IEAS Exhibit Series — Arts of Asia

Through a Glass Darkly: Colonial Images of Burma


Framing History in British Burma by Penny Edwards
December 1, 2009 – March 10, 2010
Monday through Friday, 9 am – 5 pm
IEAS Lobby, 2223 Fulton Street, 6th Floor

The images on display in Through a Glass Darkly: Colonial Images of Burma are digitized reproductions of select portrayals of colonial Burma from two rare collections: Eighteen Views Taken at and near Rangoon by Joseph Moore, and R. B. Graham's Photographic Illustrations of Mandalay and Upper Burmah Expeditionary Force, 1886–87. The artist Moore and the amateur photographer, Graham, accompanied British naval and military campaigns at two critical junctures in the colonization of Burma.

Moore's sketches document Rangoon in the first Anglo-Burmese War, from 1824–1826. Graham's photographs record scenes from Mandalay at the time of the 1885–1886 annexation of Upper Burma. Both series include imagery of two cultural epicenters under siege: Shwedagon Pagoda in Rangoon and the Royal Palace in Mandalay.

Each of these conquests signaled serious ruptures of the Burmese moral order: Shwedagonwas converted to a barracks and arsenal. The Royal Palace became Fort Dufferin, a British military operational headquarters, complete with Christian chapel. The accomponaying dispossession and desecration of sacred space – as soldiers and collectors ransacked Buddhist reliquaries and palace chambers for personal gain and museum collections was soon followed by the sacralization of colonial space, as Christian cemeteries and memorials were established for fallen soldiers.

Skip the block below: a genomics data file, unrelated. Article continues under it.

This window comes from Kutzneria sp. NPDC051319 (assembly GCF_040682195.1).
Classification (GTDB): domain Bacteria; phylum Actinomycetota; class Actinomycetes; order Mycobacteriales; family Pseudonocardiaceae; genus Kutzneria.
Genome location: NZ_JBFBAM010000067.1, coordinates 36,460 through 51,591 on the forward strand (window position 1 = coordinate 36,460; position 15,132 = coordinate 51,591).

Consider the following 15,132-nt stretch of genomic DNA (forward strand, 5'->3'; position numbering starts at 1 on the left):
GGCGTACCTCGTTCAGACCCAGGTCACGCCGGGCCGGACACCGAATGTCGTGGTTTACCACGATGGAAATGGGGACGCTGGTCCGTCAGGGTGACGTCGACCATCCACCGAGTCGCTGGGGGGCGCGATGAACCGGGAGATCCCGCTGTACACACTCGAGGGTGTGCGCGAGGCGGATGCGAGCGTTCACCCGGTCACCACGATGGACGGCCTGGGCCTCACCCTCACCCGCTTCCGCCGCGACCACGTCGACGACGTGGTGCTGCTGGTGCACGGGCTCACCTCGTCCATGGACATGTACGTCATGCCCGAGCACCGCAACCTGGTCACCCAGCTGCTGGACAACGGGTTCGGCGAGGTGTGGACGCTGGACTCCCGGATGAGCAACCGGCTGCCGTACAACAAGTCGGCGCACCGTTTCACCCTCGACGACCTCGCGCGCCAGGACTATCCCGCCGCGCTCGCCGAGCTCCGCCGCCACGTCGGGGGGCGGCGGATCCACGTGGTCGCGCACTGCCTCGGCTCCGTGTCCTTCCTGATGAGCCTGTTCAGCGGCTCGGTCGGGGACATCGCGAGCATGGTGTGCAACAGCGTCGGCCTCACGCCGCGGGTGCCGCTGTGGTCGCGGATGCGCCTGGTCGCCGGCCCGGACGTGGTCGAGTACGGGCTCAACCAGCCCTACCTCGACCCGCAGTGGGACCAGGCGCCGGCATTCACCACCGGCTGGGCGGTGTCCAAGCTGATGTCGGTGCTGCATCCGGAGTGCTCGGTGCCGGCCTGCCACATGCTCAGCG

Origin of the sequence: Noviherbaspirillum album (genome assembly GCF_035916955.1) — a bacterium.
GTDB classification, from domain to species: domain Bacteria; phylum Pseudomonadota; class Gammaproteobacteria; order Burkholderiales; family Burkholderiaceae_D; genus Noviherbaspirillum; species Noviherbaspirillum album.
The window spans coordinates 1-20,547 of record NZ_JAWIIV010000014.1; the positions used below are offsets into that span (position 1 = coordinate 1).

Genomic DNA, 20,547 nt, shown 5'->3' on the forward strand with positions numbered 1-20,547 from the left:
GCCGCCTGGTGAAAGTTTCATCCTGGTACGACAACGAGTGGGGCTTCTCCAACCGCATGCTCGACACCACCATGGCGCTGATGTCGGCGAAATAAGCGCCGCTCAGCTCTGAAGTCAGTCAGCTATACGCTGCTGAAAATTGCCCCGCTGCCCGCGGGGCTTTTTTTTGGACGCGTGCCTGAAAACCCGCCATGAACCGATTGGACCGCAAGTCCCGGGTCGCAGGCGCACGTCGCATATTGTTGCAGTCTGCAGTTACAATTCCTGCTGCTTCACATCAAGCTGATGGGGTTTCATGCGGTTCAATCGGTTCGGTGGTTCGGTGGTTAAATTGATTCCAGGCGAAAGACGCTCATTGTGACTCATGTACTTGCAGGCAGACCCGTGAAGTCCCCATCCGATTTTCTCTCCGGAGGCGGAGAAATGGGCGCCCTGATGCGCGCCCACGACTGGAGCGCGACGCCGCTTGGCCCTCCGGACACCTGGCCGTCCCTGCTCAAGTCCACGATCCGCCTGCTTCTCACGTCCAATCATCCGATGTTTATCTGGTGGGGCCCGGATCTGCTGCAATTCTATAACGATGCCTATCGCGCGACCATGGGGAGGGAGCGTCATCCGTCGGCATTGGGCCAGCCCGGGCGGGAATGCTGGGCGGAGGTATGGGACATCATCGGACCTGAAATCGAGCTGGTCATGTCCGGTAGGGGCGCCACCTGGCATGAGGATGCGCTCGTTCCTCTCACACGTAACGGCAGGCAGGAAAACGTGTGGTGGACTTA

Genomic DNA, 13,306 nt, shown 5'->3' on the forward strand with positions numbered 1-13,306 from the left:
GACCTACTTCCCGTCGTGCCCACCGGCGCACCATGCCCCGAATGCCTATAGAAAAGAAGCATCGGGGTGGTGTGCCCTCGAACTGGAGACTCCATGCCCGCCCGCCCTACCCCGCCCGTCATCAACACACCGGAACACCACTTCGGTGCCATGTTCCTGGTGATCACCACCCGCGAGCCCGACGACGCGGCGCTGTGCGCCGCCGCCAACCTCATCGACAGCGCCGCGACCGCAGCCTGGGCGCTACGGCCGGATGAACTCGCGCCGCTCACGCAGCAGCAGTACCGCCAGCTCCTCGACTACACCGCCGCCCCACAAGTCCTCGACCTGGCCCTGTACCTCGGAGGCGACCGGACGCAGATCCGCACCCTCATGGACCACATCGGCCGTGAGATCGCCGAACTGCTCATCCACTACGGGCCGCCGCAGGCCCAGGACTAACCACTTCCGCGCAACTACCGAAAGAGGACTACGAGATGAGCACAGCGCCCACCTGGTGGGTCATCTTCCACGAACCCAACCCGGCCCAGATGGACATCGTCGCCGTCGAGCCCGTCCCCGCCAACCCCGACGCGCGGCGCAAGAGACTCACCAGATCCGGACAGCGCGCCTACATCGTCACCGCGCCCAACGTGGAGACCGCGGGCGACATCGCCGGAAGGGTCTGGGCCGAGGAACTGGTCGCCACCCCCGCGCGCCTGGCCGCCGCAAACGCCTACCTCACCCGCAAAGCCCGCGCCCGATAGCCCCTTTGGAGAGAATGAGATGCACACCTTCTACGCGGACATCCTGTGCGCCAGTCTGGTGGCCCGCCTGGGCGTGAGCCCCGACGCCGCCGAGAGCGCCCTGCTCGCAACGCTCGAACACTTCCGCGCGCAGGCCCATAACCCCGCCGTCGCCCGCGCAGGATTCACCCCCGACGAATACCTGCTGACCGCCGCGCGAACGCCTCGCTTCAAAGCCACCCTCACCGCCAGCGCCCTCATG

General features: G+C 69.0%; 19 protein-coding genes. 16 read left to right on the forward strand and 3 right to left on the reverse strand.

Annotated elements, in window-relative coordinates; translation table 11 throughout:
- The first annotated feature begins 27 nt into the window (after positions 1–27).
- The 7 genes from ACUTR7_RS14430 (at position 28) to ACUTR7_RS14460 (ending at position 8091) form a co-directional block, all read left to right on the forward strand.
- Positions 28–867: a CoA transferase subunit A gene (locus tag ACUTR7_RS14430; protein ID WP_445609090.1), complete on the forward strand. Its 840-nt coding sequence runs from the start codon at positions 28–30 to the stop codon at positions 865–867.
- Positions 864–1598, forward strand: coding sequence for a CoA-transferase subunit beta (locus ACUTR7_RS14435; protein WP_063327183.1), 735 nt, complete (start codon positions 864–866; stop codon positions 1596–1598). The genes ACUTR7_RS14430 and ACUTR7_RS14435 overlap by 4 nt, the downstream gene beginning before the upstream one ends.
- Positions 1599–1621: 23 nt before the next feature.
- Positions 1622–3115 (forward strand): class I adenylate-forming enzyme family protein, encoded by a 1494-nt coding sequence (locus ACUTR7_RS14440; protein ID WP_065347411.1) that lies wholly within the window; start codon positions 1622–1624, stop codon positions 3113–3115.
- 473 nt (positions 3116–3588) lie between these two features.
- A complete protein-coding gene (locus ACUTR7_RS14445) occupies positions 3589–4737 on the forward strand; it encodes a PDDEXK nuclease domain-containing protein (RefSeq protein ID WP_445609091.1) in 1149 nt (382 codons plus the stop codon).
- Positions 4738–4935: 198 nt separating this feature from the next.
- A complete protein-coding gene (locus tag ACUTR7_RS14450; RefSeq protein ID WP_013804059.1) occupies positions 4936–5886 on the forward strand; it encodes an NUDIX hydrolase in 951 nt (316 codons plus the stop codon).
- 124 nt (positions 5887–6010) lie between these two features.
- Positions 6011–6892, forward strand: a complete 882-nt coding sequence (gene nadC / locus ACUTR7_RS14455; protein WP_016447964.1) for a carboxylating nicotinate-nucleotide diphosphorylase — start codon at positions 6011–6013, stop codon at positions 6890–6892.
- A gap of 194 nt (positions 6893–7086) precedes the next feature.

Recent work on the history of the image stresses the subjectivity of the genre, and the dangers of taking photographs at face value. Such scholarship has highlighted the significance of context, and enhanced the sense of nuance with which we gaze on and through colonial photographs. But to read these images as nothing more than a lens on the mindset of the producer, and a mirror of colonial hierarchies, is to neglect a valuable historical record.

What kind of history can we read through such impressions? Are these the random visual footnotes of colonial encounters, the careful output of artistes intent on capturing the moment, or larger framing devices for narratives of British mastery? We invite visitors to reflect on such questions as they contemplate this series. One way to read these images is as early steps towards, and examples of, war photography. Another is as mute colonial testimony to racial hierarchies reflected in their composition. Several images are clearly choreographed to underscore the centrality of British officers; some highlight the central role of Indian infantry and medical auxiliaries. Many scenes reveal details of landscape, dress, architecture and design that ordinarily escape war reports. All lend themselves to multiple interpretation, and offer a valuable supplement to textual records.

Through a Glass Darkly: Colonial Images of Burma, is curated by Penny Edwards and Caverlee Cary of the IEAS, with vital assistance from Rosalie Fanshel. The curators gratefully acknowledge the National Library of Australia, who generously furnished Edwards with copies of these images during her tenure as a Harold White Fellow in 2002, and the University of California Junior Faculty Research Grant, made available to Penny Edwards in 2008, and which financed reproduction of the digital images by Nelson Otter.

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